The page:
Editors' ChoicePostmenopausal Estrogen Therapy

A Little Estrogen Goes a Long Way

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Science Translational Medicine  31 Mar 2010:
Vol. 2, Issue 25, pp. 25ec51
DOI: 10.1126/scitranslmed.3001099

Several randomized clinical trials report the benefits of postmenopausal estrogen therapy on cognitive function because estrogens are known to affect several aspects of brain structure, function, and chemistry. However, although the role of estrogen on enhancing mental processing has been correlated with an increase in estrogen brain receptors, the adverse health effects of estrogen, including cardiac and cancer risks, limit its current widespread use. Because data suggest that even short-term estrogen treatment during the early postmenopausal period may have an enduring positive impact on cognition, Rodgers et al. sought to identify a role for postmenopausal estrogen therapy that would minimize the harmful sequelae.

Moderately aged animals with surgically removed ovaries were exposed to one of three treatment conditions: no treatment, brief estrogen exposure, or continuous estrogen exposure over a course of 40 days. In their short-term study, the three groups were trained on a working memory task for 2 months and then were evaluated. The long-term study exposed the three groups to behavioral testing on a maze every other month beginning after estrogen exposure, for 8 months.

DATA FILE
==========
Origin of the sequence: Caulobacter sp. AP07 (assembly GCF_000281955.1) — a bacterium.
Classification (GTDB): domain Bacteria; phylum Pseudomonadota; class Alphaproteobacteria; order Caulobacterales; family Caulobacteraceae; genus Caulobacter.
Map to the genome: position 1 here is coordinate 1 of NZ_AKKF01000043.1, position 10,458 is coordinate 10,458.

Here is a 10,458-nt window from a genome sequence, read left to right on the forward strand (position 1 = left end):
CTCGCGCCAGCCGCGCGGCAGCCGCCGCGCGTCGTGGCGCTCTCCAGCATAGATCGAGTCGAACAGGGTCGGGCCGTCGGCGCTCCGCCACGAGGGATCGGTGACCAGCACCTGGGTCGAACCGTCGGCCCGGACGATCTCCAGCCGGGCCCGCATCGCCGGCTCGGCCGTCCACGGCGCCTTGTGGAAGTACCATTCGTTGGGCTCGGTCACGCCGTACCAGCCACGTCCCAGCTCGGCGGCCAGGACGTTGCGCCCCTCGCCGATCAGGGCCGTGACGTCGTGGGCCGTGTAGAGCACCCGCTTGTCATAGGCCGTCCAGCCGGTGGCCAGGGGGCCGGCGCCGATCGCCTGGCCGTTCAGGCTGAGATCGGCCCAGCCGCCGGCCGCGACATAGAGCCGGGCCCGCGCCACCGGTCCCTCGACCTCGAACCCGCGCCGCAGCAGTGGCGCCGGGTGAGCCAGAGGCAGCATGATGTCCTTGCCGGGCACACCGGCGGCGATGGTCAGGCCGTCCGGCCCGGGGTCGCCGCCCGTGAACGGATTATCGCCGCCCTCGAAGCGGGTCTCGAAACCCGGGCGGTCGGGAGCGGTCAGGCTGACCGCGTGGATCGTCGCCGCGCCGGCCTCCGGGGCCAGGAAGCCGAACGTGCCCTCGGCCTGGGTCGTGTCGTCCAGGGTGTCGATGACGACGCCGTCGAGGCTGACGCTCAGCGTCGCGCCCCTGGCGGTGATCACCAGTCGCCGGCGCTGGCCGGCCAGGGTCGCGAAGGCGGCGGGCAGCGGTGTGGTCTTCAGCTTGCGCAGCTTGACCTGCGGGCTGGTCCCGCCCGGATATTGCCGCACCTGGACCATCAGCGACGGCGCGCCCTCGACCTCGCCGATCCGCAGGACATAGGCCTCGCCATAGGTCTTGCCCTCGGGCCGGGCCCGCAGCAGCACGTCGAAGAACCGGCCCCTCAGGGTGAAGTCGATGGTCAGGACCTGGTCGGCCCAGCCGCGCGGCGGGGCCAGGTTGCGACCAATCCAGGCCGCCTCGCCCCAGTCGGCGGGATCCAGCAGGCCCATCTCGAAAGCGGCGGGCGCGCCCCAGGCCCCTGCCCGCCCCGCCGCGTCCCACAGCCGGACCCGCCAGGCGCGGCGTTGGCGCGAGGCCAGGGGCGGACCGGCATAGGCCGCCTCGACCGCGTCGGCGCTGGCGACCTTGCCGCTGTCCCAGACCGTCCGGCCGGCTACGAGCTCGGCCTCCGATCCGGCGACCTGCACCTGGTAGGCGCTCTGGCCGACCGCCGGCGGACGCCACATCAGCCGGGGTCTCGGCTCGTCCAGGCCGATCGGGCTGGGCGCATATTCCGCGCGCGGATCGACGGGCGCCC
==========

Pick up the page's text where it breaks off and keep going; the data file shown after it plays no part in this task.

The results demonstrated that the rats treated with short-term estrogen therapy had improved spatial working memory as well as reduction in cognitive impairment caused by periods of chemically induced amnesia. Moreover, these benefits lasted up to 7 months after treatment. When levels of estrogen receptors in the brain were examined, the rats treated with short-term estrogen had higher levels than those of the untreated rats and levels similar to those of rats treated continuously with estrogen.

These results are promising in that they provide support for a brief course of estrogen therapy in the early postmenopausal period that may have long-lasting benefits on cognitive function. This short treatment course may avoid the adverse effects imposed by long-term estrogen therapy in postmenopausal women.

S. P. Rodgers et al., Transient estradiol exposure during middle age in ovariectomized rats exerts lasting effects on cognitive function and the hippocampus. Endocrinology 1 March 2010 (10.1210/en.2009-1245). [Abstract]

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